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Author Topic: Common linen doll ? American girls book  (Read 2594 times)
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Rhea B
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« on: February 19, 2013, 04:27:43 AM »

Hi, I'm having a go at making a rolled doll for my little girl using the instructions in the American girls book.  I've folded the fabric in half and rolled it up tight, gathered the top together and sewn from the top to half way down (to her waist)? so far so good.  However I'm having real trouble with the bottom of the doll.  It says from the waist the fabric must go as loose as possible and spread out to form something like a petticoat, also mentions the doll should be able to stand by itself.  Now the problem I'm having is the fabric at the bottom wont spread out ? it just stays tightly rolled.  There's no way this little lady is going to stand by herself.  Is there something obvious I?ve missed?  Tempted to chop off the bottom and give her legs!   Grin 

Many Thanks, Rhea
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Mother Dean
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« Reply #1 on: February 19, 2013, 01:44:52 PM »

Mine didn't stand by themselves either, until they were "dressed" and then it's still iffy. The bottom does flair out a bit and the dress fabric helps a bit as well. When I was making mine, I was hoping that they would get more stable with use. The girls packed them up with their other event toys as soon as they got them  Huh  so it will be a while before my hopes are confirmed.
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Rhea B
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« Reply #2 on: February 21, 2013, 03:52:28 AM »

Hmmm, my bottom doesn't really flair out at all  Undecided  just stays tightly wrapped apart from a flap at the end of the fabric.  Maybe I'll try some more experimenting. If not a nice stiff petticoat might be in order. Thanks for your reply Smiley
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mmescher
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« Reply #3 on: February 22, 2013, 06:45:54 PM »

In the kit I carry on my Ragged Soldier website, the rolled fabric doll kit contains a booklet that took the approximately one page of instructions from the American Girl's Book and elaborates until you have about 8 pages of instructions along with illustrations.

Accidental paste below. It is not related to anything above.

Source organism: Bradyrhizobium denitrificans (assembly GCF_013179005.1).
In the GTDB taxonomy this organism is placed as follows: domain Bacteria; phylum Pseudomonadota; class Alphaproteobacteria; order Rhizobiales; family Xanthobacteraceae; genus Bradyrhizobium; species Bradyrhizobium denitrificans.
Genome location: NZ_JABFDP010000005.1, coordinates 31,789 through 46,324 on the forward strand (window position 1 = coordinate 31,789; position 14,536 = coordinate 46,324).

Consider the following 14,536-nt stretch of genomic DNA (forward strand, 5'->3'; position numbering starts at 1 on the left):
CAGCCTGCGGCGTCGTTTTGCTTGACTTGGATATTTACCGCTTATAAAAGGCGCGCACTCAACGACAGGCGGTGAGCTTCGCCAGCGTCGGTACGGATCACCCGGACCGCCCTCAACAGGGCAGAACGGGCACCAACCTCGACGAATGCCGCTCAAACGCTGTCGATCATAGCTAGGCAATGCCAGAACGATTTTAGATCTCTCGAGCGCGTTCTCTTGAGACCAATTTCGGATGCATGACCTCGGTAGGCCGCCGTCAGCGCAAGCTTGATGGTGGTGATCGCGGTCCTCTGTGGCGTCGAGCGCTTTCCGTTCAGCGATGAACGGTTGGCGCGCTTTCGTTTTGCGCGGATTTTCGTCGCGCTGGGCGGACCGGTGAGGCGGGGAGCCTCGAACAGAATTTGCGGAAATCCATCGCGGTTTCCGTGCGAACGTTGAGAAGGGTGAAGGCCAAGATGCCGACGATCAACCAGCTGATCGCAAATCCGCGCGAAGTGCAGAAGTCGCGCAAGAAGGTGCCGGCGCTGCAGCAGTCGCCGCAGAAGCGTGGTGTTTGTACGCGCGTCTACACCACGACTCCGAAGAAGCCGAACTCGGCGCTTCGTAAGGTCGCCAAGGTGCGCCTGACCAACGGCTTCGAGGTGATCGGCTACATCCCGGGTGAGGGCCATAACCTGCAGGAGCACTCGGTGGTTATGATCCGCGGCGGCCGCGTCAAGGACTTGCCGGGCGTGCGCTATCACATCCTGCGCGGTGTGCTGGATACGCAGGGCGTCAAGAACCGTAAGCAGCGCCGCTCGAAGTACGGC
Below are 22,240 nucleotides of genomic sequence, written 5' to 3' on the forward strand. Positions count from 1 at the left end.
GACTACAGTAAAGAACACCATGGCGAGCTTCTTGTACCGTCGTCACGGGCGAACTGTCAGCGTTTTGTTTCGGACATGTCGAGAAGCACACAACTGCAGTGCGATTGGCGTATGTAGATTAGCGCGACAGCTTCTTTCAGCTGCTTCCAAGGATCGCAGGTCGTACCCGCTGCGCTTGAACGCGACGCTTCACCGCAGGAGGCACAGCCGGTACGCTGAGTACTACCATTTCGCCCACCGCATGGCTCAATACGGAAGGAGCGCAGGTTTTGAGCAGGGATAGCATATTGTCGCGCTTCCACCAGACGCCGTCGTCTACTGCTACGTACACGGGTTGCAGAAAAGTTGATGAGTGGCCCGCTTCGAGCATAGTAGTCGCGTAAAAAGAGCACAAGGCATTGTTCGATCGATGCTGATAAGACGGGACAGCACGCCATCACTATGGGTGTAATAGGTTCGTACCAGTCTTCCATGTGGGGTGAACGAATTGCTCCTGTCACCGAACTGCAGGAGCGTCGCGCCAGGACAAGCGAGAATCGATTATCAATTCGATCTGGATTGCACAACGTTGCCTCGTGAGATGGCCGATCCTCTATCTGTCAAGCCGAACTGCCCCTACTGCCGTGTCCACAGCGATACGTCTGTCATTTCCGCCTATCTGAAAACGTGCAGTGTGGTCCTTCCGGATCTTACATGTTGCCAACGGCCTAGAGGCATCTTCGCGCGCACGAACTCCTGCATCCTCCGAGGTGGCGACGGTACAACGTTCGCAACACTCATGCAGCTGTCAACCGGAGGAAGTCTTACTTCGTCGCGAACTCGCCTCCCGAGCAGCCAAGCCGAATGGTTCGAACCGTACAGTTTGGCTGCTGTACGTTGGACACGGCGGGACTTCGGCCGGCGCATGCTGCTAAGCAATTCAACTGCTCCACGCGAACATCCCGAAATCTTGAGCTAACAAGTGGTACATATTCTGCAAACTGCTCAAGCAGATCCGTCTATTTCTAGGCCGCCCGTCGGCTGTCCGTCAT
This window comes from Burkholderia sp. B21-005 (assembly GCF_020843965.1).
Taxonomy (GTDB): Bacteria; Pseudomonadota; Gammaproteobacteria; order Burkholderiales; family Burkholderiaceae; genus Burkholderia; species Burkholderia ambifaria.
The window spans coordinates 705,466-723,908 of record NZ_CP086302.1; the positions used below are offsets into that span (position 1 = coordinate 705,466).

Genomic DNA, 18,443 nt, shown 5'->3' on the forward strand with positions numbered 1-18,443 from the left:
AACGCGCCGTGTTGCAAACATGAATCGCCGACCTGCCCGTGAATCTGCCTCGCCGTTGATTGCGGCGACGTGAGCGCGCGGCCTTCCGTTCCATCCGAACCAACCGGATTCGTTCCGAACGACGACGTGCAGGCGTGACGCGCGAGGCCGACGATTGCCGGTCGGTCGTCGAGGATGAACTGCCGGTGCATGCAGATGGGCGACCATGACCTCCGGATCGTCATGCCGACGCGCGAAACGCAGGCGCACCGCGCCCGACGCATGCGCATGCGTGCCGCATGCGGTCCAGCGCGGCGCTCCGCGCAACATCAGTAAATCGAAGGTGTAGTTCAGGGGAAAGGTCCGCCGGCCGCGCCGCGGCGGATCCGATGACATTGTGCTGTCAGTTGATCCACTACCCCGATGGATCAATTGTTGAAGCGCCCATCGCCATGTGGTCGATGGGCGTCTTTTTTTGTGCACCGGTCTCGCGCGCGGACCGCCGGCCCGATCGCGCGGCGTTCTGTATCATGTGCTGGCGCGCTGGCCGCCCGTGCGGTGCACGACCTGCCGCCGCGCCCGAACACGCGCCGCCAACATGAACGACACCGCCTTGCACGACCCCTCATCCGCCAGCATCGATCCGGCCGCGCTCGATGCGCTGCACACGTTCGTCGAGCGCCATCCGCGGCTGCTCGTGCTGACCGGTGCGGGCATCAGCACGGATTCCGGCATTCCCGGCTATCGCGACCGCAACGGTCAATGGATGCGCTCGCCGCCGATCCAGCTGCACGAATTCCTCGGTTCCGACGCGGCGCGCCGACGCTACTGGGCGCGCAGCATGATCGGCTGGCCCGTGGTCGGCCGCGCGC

The petticoat doesn't flare out much.  It is more a flap then anything else.

By the time you get to the step of making the doll stand, you should have finished the top so it forms a puckered dome.  The stitching to make this dome will seal that end of the roll.  Since the rolling and stitching tend to make the "foot" end bulge out a little, you then push on the "foot" end and pack the rolls tightly up toward the head.  Then pull out a pair of stout but sharp scissors and cut enough off the bottom so that the bottom of the roll is flat and at right angle to the long axis of the doll.  This does take some strength in the hands so the instructions tell children they may need to get the help of an adult to do this step.  After the foot end is flattened, if you cut it at the proper angle so it stands straight up, the roll should stand up.  If it is cut much off of 90 degrees from the vertical, you will have a lean.

Even with a lean, another post said that it is easier to get it to stand with its dress on.  That is a correct statement.  Just don't attach the dress too high.  It should billow out nicely around the doll.

Michael Mescher (and doll Amanda)
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Rhea B
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« Reply #4 on: February 26, 2013, 09:40:19 AM »

Thank you   Smiley I've made a second slightly smaller dolly and she's coming along much better.  Makes sense now I know that the bottom doesn't spread as much as the original instructions seem to suggest  Grin  I'll try and post a photo of her when I've finished.
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mmescher
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« Reply #5 on: February 26, 2013, 05:55:14 PM »

I forgot to mention that you should avoid making the doll too slender.  The thicker it is, the easier it will stand.  And the recipient will love it just the same if it is a bit thicker than you might want to make it.

Michael Mescher
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Rhea B
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« Reply #6 on: March 06, 2013, 12:43:33 PM »

Finally finished my dolly - here she is!   Thanks for all the help.  If you're interested you can see more pics on my blog  Smiley

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mmescher
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« Reply #7 on: March 12, 2013, 08:13:54 PM »

While this doll is cute, if it is to be used to represent a civil war era doll, I was wondering about the documentation for it's adornments.  Of the rolled dolls I've seen, none had hair, fancy clothes, or a very fancy face.  When they have a face at all, it is just drawn on, probably with a pencil, and consists of two dot eyes and a smiling mouth.  The clothes have been very crudely done without any trim.  These were simple dolls the girls could make themselves (and in the case of the Children of Bledensfield, throw in the river) and to me this doll is way fancier than any period construction.  I think if an adult was going to go to this length to make a fancy doll, they would go beyond a rolled fabric doll style. 

Michael Mescher
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